Jewish Social Justice

Dating Ourselves

We at Mazon: A Jewish Response to Hunger are honored to be included in Jo Ellen Green Kaiser’s “Do What Is Just” (February 2010), but the article is incorrect about our founding date. Mazon was founded in 1985, not 1960, on the basis of an article by Leonard Fein in Moment magazine, during a time of major famine in Ethiopia and lavish celebrations within the Jewish community. Echoing the rabbinic tradition of setting aside “the corners of our fields” to feed the hungry, Fein advocated donating 3 percent of the cost of lifecycle events. Over the last 25 years, Mazon has granted more than $50 million to prevent and alleviate hunger among people of all faiths.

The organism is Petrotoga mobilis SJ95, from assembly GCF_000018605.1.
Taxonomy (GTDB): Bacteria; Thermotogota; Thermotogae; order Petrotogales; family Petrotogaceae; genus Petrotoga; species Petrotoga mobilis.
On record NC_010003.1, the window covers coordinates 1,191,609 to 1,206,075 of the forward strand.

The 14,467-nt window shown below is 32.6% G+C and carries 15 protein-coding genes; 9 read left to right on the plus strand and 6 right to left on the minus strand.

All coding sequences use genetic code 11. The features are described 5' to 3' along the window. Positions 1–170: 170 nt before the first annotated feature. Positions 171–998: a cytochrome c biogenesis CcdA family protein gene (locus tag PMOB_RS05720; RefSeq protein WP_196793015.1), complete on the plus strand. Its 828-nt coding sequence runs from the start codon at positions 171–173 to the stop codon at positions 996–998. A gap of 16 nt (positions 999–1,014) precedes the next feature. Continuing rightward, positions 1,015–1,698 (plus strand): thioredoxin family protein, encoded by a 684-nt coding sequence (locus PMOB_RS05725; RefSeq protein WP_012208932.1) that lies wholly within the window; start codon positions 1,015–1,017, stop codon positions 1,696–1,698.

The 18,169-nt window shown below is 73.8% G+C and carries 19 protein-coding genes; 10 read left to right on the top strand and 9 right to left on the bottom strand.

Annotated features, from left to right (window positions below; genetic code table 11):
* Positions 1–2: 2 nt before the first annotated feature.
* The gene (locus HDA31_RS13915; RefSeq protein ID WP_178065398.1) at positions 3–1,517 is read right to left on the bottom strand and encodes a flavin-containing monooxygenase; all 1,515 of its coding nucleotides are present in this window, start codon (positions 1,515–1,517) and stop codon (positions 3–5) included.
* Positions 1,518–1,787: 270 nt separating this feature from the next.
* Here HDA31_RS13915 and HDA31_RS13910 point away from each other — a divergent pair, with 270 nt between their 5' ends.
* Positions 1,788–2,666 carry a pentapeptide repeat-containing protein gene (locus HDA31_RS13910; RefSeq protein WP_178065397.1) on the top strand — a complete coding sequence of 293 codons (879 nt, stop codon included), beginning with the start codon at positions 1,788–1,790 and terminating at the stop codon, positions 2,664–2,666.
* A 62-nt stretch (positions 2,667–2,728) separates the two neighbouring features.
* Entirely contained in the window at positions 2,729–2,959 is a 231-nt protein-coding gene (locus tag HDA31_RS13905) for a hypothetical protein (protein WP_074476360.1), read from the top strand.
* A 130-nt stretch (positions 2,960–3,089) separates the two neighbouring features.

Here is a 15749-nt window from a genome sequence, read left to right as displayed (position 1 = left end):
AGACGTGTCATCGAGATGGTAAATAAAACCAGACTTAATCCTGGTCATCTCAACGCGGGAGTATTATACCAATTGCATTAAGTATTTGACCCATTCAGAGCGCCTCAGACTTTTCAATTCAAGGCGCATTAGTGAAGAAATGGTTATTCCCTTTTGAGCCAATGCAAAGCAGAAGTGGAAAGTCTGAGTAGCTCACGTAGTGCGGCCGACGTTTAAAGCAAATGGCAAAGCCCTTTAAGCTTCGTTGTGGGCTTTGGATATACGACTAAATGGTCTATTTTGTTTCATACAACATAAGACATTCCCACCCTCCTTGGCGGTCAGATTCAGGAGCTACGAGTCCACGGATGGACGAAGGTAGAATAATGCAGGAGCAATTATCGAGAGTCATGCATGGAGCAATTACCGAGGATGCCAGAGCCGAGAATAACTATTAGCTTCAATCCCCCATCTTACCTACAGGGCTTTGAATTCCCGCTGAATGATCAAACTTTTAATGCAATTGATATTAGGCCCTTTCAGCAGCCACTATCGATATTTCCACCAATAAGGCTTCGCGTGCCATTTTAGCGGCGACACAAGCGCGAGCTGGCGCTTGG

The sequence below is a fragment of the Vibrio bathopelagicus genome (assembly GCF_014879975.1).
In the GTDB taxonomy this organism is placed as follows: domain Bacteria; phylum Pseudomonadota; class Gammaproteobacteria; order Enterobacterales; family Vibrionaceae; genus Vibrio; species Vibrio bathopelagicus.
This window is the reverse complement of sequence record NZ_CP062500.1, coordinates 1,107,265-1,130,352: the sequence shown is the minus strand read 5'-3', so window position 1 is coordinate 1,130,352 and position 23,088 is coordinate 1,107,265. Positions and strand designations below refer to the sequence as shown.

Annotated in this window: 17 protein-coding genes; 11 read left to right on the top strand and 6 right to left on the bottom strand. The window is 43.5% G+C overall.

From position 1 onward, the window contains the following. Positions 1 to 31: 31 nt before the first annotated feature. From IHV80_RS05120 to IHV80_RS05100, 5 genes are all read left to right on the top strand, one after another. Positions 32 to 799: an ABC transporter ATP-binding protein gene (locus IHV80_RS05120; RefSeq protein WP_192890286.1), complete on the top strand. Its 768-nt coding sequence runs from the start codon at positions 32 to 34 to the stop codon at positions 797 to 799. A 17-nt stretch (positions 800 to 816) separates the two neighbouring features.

Edward Yerke-Robins
Los Angeles, California

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Sojourners Magazine April 2010
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'Do What Is Just'

The Jewish social justice movement in the U.S. has never been more vibrant than it is today—and that’s saying a lot, since Judaism is a religion of doing, not dogma. Generations of rabbis have taken their guidance from Isaiah, who suggested that Jews’ religious duty is fulfilled when we “observe what is right and do what is just” (Isaiah 56:1).

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Sojourners Magazine February 2010
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